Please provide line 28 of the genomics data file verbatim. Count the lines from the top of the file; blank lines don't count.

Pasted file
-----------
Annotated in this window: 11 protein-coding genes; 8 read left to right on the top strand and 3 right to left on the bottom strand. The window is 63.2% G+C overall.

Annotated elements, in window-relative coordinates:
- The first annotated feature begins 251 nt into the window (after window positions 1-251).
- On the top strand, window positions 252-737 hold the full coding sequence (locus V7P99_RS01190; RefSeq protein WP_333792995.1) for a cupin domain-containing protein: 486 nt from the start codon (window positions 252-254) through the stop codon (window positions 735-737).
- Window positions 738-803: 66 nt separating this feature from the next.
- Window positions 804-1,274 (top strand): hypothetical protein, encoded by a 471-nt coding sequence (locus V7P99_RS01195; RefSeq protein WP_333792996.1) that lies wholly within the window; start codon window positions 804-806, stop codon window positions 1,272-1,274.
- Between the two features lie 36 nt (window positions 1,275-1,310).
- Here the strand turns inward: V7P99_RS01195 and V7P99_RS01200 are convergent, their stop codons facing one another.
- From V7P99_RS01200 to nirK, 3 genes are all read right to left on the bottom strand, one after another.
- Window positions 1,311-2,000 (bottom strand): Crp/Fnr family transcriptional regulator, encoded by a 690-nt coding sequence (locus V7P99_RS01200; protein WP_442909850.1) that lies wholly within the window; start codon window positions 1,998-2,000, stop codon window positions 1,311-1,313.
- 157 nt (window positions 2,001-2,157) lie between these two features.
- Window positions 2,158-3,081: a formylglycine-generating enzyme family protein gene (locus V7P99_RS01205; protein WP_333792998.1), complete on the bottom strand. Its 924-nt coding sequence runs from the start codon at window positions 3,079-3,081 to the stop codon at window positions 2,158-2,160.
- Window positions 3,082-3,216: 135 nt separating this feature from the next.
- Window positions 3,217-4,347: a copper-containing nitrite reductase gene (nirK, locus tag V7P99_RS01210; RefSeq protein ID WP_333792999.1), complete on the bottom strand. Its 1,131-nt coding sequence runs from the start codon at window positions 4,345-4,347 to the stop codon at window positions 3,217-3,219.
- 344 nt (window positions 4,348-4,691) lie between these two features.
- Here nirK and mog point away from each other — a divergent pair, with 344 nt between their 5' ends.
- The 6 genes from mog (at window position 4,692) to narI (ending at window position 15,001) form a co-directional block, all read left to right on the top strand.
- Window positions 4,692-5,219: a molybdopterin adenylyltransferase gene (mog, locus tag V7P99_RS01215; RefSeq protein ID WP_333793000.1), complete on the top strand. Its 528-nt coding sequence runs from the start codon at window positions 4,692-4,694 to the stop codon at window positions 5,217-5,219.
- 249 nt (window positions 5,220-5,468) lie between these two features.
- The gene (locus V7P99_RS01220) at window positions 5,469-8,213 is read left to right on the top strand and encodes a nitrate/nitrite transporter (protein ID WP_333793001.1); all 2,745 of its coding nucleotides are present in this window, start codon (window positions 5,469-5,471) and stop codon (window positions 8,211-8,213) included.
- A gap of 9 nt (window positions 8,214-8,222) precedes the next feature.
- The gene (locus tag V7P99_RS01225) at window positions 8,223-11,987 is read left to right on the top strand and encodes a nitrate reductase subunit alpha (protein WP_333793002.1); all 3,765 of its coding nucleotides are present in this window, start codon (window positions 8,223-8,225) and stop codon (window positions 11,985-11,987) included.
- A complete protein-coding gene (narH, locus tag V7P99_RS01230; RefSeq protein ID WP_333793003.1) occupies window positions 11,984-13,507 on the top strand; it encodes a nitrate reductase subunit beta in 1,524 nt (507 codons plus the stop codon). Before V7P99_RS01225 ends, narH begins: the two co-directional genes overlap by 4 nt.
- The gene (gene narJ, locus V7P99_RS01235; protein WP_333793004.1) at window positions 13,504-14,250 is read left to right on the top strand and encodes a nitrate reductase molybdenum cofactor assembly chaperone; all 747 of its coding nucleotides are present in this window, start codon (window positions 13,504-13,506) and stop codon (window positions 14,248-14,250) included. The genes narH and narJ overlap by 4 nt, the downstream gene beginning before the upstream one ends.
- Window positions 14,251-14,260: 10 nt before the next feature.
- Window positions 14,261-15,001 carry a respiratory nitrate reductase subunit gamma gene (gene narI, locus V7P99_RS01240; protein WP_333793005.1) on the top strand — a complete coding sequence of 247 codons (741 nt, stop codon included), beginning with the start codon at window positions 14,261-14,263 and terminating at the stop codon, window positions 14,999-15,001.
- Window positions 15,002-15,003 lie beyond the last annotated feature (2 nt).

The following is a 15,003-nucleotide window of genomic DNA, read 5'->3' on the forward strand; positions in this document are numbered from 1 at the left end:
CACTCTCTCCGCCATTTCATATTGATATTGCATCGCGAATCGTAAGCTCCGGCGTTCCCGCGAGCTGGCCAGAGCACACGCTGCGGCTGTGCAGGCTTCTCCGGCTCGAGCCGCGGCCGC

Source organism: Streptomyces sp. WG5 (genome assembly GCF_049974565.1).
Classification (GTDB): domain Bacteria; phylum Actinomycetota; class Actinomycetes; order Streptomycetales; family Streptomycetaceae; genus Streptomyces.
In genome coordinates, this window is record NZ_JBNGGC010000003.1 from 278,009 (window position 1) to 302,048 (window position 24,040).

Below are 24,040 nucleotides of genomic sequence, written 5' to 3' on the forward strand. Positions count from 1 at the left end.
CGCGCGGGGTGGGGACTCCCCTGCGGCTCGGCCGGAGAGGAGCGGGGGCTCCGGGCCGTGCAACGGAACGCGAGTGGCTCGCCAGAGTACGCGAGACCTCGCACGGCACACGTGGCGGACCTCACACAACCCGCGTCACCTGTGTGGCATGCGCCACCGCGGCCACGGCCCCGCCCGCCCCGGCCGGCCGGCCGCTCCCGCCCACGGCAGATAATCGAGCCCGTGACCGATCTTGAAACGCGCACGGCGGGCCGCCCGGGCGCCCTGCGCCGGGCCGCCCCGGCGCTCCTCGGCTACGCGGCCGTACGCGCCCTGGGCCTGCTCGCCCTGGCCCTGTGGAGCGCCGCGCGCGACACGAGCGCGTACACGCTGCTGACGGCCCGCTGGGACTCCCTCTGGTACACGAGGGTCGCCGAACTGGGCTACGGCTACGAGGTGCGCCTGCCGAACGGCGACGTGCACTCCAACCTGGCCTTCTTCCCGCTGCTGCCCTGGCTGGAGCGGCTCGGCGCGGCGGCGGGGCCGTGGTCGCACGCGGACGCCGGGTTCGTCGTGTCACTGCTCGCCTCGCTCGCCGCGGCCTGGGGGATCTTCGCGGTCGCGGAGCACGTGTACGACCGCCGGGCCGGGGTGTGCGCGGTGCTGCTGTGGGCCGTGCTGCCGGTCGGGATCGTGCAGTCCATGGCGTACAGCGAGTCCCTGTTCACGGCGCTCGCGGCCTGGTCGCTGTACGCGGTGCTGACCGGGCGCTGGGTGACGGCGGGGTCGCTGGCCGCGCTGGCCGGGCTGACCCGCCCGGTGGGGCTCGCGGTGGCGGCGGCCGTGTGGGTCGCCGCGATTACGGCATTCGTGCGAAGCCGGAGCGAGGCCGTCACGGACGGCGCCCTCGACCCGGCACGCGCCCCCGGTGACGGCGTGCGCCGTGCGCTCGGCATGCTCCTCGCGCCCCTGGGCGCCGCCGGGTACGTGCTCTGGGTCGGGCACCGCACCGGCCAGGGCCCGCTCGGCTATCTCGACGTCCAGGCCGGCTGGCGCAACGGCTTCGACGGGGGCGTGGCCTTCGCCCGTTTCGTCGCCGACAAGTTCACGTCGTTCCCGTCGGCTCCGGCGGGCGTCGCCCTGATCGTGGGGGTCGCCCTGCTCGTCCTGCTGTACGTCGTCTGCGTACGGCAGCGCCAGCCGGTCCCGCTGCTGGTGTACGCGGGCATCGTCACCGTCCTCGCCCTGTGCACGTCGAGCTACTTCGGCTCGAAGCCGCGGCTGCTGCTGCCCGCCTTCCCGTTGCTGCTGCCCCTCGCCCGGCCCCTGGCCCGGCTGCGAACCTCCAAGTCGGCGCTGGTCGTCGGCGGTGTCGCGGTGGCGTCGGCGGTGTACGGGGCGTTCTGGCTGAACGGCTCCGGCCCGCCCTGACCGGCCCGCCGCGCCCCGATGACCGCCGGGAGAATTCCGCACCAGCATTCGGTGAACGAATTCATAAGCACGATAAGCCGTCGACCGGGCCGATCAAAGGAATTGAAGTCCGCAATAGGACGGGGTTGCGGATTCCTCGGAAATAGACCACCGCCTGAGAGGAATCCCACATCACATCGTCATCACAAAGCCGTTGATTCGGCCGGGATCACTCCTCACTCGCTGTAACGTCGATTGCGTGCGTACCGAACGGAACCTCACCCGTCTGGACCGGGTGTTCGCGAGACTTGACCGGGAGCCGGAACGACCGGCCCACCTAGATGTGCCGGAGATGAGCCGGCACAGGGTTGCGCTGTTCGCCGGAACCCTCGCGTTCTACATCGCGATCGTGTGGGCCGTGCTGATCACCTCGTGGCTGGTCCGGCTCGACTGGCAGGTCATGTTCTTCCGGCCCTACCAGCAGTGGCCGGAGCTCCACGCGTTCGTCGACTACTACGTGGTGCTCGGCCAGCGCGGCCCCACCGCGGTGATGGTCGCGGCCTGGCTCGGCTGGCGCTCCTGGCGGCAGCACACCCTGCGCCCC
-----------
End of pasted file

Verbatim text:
The following is a 15,003-nucleotide window of genomic DNA, read 5'->3' on the forward strand; positions in this document are numbered from 1 at the left end: